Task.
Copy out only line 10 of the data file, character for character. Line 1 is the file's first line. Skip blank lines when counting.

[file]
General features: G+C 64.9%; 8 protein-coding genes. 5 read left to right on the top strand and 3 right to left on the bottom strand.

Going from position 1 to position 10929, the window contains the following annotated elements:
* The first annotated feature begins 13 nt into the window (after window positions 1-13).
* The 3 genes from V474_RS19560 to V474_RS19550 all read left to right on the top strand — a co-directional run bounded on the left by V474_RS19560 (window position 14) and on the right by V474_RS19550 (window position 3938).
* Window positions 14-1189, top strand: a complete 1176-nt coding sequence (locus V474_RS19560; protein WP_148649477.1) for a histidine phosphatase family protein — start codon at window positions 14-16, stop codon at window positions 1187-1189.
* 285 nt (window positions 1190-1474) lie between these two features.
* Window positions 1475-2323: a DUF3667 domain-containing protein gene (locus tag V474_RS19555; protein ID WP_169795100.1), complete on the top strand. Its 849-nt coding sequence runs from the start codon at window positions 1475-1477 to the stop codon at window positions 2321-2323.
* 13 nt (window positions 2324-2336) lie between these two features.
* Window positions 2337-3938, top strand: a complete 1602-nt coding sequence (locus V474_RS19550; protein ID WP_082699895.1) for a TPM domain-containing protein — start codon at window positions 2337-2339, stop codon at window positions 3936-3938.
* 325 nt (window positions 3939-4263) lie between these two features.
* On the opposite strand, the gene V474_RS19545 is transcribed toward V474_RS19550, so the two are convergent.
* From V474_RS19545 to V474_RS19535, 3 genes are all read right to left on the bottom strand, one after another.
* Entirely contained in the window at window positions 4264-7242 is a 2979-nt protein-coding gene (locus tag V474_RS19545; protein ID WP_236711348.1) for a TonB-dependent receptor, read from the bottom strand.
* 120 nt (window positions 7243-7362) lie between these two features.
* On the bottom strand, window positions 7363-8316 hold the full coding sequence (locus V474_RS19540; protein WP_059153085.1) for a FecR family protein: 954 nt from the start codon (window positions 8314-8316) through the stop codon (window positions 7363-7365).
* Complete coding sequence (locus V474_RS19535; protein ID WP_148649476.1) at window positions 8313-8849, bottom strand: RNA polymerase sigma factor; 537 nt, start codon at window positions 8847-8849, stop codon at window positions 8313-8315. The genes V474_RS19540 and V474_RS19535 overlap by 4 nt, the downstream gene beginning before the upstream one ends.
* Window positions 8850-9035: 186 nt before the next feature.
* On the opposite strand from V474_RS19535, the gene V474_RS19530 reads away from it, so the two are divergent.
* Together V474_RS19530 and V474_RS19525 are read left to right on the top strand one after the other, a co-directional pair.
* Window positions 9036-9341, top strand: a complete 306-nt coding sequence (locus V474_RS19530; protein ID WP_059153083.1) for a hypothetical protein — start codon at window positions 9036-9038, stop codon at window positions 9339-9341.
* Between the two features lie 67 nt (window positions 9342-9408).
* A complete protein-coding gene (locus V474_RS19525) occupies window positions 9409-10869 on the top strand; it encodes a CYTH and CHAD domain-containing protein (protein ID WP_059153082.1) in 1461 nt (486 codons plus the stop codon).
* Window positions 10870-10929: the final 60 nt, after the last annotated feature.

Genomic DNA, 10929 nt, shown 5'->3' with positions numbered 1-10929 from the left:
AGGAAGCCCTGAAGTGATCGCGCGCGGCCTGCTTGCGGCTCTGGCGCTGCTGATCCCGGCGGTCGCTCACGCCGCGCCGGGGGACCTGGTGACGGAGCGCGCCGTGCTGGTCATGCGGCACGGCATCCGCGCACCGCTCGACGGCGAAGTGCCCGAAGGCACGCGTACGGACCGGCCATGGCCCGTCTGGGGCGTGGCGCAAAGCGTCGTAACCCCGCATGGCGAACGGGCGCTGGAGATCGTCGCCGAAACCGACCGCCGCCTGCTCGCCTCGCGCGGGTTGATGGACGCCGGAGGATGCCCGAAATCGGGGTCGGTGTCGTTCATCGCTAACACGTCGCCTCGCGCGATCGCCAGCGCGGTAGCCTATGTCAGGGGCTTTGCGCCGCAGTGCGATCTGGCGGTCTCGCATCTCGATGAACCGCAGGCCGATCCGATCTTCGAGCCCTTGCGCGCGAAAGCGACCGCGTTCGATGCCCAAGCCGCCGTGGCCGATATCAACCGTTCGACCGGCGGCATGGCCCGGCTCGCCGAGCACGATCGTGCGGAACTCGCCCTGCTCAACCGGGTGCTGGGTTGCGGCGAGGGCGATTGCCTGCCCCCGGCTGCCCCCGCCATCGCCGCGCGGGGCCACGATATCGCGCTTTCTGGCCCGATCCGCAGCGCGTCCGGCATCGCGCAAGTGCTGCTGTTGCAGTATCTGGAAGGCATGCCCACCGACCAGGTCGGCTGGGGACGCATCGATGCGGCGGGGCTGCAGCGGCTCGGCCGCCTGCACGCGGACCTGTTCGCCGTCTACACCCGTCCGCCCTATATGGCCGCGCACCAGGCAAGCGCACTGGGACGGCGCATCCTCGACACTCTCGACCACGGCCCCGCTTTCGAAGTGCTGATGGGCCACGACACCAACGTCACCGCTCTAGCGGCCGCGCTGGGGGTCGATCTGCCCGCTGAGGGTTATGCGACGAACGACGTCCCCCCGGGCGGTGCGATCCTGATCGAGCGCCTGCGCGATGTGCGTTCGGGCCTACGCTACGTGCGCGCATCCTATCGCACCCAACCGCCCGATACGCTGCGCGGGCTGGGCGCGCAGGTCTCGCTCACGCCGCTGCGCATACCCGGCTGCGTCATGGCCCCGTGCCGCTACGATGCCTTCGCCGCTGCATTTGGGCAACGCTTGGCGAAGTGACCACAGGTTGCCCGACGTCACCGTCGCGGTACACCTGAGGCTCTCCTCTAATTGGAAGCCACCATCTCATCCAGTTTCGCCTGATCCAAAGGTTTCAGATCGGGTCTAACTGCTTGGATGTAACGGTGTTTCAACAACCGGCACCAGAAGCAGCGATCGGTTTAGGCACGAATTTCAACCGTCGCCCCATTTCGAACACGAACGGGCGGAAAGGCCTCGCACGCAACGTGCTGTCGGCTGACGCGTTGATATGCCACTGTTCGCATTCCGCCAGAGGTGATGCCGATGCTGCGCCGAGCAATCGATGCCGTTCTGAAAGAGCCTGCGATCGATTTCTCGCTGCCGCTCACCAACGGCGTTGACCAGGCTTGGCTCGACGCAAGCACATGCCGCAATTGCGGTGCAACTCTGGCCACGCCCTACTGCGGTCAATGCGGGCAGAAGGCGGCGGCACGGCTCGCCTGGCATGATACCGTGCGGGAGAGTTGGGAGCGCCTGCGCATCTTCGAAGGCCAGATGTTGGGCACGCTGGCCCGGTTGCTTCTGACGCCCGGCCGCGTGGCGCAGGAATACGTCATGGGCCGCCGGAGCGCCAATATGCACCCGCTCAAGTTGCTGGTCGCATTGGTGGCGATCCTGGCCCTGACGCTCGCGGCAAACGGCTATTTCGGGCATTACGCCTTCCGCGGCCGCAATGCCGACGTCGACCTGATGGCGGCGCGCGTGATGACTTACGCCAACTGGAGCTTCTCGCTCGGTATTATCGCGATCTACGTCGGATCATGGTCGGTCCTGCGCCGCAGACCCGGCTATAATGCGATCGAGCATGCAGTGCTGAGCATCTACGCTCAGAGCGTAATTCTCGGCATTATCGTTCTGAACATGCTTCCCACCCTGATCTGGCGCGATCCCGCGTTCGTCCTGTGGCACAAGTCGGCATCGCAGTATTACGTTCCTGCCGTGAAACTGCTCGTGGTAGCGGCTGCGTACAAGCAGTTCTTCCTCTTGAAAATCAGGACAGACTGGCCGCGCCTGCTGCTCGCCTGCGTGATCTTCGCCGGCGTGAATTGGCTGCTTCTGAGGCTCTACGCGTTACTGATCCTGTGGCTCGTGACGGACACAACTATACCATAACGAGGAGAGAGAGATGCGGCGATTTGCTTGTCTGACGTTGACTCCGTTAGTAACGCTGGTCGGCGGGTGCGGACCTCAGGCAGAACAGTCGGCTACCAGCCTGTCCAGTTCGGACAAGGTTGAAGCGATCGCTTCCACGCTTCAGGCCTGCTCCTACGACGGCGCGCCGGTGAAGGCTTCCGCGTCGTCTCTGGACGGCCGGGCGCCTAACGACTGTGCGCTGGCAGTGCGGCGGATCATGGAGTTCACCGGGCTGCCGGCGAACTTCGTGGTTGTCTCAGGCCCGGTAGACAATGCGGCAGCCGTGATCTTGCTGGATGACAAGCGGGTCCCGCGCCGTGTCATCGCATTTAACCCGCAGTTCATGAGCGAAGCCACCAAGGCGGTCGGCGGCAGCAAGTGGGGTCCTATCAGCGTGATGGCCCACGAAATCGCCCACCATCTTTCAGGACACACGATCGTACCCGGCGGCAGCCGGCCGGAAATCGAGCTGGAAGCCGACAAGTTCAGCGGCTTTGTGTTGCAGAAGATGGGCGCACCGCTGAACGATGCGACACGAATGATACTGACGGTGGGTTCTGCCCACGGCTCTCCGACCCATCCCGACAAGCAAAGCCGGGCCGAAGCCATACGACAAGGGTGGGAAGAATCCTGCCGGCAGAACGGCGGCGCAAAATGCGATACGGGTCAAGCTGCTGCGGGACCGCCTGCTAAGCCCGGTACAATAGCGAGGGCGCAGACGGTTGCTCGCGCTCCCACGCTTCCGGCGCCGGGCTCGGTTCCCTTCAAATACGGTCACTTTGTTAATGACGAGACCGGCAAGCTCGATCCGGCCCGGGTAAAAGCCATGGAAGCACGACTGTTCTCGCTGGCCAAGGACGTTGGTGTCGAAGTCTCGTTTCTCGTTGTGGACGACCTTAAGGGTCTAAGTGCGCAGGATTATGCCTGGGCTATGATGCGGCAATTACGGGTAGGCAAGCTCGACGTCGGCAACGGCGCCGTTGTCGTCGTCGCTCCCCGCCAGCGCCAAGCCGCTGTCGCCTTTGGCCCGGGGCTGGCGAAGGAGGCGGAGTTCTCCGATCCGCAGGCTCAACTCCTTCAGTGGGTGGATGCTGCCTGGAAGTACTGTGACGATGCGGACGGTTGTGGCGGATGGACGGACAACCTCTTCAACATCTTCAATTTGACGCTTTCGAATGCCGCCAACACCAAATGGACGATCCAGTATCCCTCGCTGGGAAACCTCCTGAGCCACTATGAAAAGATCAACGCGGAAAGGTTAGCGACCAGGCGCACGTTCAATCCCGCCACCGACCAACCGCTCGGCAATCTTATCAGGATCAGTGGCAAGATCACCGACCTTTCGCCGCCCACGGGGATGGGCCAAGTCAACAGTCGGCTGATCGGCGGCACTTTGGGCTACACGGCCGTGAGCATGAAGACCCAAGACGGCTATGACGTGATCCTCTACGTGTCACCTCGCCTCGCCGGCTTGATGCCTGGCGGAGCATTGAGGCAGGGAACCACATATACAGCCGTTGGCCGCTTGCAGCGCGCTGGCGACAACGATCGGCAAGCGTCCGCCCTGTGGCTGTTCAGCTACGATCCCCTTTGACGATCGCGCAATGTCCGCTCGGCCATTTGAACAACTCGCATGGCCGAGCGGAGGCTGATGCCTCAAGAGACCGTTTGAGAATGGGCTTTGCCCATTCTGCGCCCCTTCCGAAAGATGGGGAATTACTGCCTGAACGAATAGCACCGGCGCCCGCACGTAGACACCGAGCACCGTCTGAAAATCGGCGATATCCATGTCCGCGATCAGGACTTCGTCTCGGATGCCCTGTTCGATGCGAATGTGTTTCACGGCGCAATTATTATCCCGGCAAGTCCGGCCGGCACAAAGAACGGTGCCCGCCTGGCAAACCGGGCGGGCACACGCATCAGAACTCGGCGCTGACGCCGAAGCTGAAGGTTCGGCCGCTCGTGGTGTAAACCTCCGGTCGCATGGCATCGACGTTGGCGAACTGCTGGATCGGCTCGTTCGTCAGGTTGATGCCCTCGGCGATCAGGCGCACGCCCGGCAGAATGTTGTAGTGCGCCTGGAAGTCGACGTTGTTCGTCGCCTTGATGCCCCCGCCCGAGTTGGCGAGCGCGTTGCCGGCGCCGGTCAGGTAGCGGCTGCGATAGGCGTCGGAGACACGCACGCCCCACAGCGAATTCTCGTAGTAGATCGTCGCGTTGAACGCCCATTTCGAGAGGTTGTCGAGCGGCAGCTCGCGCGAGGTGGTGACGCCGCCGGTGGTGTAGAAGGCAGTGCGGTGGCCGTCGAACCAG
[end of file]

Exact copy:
* 325 nt (window positions 3939-4263) lie between these two features.